The attacks in Paris have inspired a xenophobic bidding war among Republican presidential candidates.

Gov. Bobby Jindal on Monday signed an order trying to get his state of Louisiana to block the settlement of any Syrian refugee, while Mike Huckabee, the former Arkansas governor, proposed we “wake up and smell the falafel” and said House Speaker Paul Ryan should resign if he can’t block the refugees’ arrival. Candidates Ben Carson, Marco Rubio, Rand Paul and John Kasich also joined the jingoistic bid to block Syrian refugees.

In a particularly pernicious twist, Jeb Bush and Ted Cruz both floated the notion Sunday of admitting Christian refugees from Syria but not Muslims.

The religious test for refugees originated, as nasty things often do, in the mouth of Donald Trump, who proclaimed in July — falsely — that Christians fleeing Syria “cannot come into this country” but Muslim refugees from Syria “can come in so easily.” Trump, later alleging — again falsely — that President Obama wanted to admit 250,000 Syrians, said he would deport refugees, who he speculates are “mostly men” and perhaps part of an Islamic State terrorist plot. (On Monday he said he would “strongly consider” closing mosques.)

This isn’t just talk: In September, Rep. Mike McCaul (Tex.), chairman of the House Homeland Security Committee, led a group of Republicans in introducing legislation that would legalize discrimination against Muslims fleeing Syria by giving priority to Christians and other religious minorities. As The Post’s Abby Phillip documented, more than a dozen governors joined Jindal on Monday in trying to keep Syrian refugees from their states.

This growing cry to turn away people fleeing for their lives brings to mind the SS St. Louis, the ship of Jewish refugees turned away from Florida in 1939. It’s perhaps the ugliest moment in a primary fight that has been sullied by bigotry from the start. It’s no exaggeration to call this un-American.

Or un-Christian. Among those distressed by the latest turn in the GOP primary is the National Association of Evangelicals. “We’re saddened and shocked about what happened in Paris,” said Matthew Soerens, spokesman for World Relief, the evangelical association’s humanitarian arm. “But we don’t think the response should be to close our doors to closely vetted people coming from Syria.”

Soerens argued that:

●Rather than Trump’s male-heavy flood of 250,000 coming to the United States, only 2,200 Syrians have been admitted in the past four years (10,000 are expected over the next year) and 70 percent have been either women or children under age 14.

●The situation here is “entirely different” from Europe, where Syrian refugees are flooding across borders. Here, an ocean away from the conflict, they aren’t admitted until they are vetted for at least 18 months.

●No terrorist incident has ever been traced to somebody admitted through the American refugee resettlement program.

●A plurality of refugees admitted to the United States from all destinations are Christian. A disproportionate number of refugees from Iraq admitted to the United States have been Christian. And while most — but not all — of the Syrian refugees so far are Muslim, this makes sense because “it’s a mostly Muslim country and most of the victims are Muslim.”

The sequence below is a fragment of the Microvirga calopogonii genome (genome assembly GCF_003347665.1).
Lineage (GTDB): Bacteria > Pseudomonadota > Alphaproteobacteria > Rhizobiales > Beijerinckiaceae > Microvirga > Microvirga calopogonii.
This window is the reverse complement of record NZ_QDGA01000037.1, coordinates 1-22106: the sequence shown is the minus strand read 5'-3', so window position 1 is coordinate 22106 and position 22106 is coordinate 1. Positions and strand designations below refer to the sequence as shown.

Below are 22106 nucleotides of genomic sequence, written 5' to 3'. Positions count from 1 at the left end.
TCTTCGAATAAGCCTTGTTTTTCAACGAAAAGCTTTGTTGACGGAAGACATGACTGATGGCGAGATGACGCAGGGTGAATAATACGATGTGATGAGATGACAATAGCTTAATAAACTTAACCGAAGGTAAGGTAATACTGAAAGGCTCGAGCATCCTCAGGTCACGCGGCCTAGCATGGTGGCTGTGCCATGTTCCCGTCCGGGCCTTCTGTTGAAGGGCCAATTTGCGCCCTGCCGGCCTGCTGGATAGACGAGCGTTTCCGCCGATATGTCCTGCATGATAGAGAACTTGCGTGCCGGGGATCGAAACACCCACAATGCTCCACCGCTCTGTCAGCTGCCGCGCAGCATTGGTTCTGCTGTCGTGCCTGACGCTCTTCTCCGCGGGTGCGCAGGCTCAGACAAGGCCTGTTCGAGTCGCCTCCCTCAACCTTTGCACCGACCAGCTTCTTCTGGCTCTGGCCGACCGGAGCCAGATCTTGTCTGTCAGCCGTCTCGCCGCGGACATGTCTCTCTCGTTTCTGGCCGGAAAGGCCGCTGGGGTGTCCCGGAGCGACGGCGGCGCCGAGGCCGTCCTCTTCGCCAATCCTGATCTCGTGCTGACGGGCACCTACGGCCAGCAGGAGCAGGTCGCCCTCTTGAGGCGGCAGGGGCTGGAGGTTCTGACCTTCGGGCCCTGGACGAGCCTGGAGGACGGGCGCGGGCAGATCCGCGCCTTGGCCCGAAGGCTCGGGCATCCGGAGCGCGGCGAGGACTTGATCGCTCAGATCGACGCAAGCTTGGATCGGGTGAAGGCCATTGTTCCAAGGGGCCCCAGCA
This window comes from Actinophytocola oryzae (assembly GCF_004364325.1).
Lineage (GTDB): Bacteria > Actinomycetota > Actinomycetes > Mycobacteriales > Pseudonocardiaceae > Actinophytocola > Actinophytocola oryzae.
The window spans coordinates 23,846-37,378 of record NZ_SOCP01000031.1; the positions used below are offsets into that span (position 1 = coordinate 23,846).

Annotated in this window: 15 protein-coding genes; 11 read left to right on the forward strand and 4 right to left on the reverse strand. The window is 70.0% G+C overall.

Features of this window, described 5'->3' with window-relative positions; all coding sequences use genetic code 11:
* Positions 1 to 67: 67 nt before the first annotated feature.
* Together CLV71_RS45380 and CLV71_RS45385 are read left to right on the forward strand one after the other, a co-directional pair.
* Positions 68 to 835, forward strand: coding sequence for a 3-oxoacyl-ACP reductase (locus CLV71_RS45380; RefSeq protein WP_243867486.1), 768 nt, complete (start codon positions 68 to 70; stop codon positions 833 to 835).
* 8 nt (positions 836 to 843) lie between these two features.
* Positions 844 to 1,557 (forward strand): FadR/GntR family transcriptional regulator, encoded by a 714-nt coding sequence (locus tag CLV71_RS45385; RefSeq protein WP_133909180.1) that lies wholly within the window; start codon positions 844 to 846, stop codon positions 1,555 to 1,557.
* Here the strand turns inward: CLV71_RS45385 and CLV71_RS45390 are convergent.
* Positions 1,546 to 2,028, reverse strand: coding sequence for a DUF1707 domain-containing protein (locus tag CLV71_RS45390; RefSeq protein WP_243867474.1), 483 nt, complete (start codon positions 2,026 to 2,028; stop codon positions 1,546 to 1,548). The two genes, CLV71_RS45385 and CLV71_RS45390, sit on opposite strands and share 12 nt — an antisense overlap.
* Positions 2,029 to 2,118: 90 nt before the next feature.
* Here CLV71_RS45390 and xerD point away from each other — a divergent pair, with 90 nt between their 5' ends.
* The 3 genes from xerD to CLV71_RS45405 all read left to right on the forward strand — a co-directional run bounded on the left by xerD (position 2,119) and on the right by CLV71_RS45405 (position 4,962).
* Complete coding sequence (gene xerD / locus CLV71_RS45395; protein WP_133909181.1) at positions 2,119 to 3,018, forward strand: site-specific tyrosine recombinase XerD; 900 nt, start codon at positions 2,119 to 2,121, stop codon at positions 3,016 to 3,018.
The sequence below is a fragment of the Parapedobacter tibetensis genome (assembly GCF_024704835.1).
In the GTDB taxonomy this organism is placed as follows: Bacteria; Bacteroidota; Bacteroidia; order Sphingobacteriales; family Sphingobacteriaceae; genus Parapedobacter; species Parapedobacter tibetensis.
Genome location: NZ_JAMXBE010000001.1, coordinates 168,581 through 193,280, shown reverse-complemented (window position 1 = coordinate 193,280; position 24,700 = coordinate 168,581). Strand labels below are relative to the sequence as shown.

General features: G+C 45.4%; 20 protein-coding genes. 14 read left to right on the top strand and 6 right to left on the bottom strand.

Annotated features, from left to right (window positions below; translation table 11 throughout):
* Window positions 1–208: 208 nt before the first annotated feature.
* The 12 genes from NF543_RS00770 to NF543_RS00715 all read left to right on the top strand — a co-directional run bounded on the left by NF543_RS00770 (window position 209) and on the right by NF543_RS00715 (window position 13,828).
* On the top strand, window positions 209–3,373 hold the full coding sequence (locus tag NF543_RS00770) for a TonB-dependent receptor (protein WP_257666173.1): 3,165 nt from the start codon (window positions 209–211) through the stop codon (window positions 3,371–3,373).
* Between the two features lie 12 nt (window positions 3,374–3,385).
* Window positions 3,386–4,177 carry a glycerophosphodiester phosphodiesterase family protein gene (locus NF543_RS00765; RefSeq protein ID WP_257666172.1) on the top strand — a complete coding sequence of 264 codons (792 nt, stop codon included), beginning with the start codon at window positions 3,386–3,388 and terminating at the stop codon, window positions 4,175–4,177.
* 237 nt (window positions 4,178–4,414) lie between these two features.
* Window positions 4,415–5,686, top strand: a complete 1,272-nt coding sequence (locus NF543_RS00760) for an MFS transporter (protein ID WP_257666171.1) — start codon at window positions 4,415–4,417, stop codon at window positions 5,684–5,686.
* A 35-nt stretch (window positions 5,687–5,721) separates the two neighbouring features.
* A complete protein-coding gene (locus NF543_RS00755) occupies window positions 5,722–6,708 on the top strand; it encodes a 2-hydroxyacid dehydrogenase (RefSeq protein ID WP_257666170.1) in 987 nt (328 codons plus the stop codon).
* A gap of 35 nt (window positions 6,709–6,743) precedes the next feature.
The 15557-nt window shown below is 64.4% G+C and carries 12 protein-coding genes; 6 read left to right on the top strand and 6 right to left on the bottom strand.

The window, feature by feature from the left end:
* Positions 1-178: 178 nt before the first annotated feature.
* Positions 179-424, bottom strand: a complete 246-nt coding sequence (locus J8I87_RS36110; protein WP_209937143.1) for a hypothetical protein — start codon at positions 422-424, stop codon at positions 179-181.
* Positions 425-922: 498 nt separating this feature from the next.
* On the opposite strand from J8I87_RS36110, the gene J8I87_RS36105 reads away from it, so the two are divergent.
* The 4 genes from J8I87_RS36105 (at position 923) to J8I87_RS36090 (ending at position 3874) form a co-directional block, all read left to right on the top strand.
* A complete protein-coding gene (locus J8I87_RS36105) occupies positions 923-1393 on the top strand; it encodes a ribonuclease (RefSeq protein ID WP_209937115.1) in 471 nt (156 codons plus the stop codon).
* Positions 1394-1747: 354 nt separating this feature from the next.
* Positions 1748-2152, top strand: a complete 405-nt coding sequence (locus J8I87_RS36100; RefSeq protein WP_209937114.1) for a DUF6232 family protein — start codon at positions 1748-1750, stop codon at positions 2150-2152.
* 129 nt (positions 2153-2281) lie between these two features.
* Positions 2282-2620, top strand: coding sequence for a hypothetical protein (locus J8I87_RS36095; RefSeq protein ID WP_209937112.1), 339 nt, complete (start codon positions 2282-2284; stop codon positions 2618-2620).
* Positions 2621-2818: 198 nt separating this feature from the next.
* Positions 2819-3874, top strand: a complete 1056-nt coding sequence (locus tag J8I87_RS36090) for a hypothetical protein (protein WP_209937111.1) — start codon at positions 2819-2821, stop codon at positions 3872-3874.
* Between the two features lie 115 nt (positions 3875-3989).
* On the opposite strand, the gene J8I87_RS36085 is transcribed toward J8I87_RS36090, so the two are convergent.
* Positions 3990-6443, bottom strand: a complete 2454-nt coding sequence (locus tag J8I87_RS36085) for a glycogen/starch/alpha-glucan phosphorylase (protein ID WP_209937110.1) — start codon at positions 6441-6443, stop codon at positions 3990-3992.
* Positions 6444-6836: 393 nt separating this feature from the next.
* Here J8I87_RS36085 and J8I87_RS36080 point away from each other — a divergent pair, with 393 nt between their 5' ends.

In the days since more than 120 people were killed in a terrorist attack in Paris, conservative presidential candidates have called for limiting the number of Syrian refugees allowed into the U.S. (Sarah Parnass/The Washington Post)

So why pursue a claim that is as false as it is cruel? Perhaps the GOP hopefuls are having trouble differentiating themselves from Obama on the broader issue of Syria. For all the criticism of his approach to the Islamic State, several supposed alternatives are things that have already been tried: airstrikes, arming the opposition, special forces, social-media propaganda. Other ideas would require combat ground troops in Syria, which no candidate but long-shot Sen. Lindsey Graham (S.C.) has championed.

There’s a solid case to be made against Obama’s handling of the Islamic State that doesn’t require Republicans to go nativist. His strategy clearly hasn’t worked so far, and he continues to struggle to articulate his strategy. At his news conference in Turkey on Monday after the G-20 conference, Obama’s first five questioners ranged from skeptical to hostile:

“Is it time for your strategy to change?”

“Have you underestimated their abilities?”

“Do you think you really understand this enemy?”

A defensive Obama said his critics “seem to think that if I was just more bellicose in expressing what we’re doing, that that would make a difference.”

Nobody asked about the Republicans’ refugee rhetoric — so Obama, in need of a change of subject, brought it up himself. He called it “shameful” and called on leaders “not to feed that dark impulse inside of us.”

Obama’s response to the question nobody asked was downright bellicose, with an admirable moral clarity missing from his Islamic State strategy. A worthy opposition would demand more force and clarity from Obama on the Islamic State — not make scapegoats of a small number of innocents fleeing for their lives.

Twitter: @Milbank

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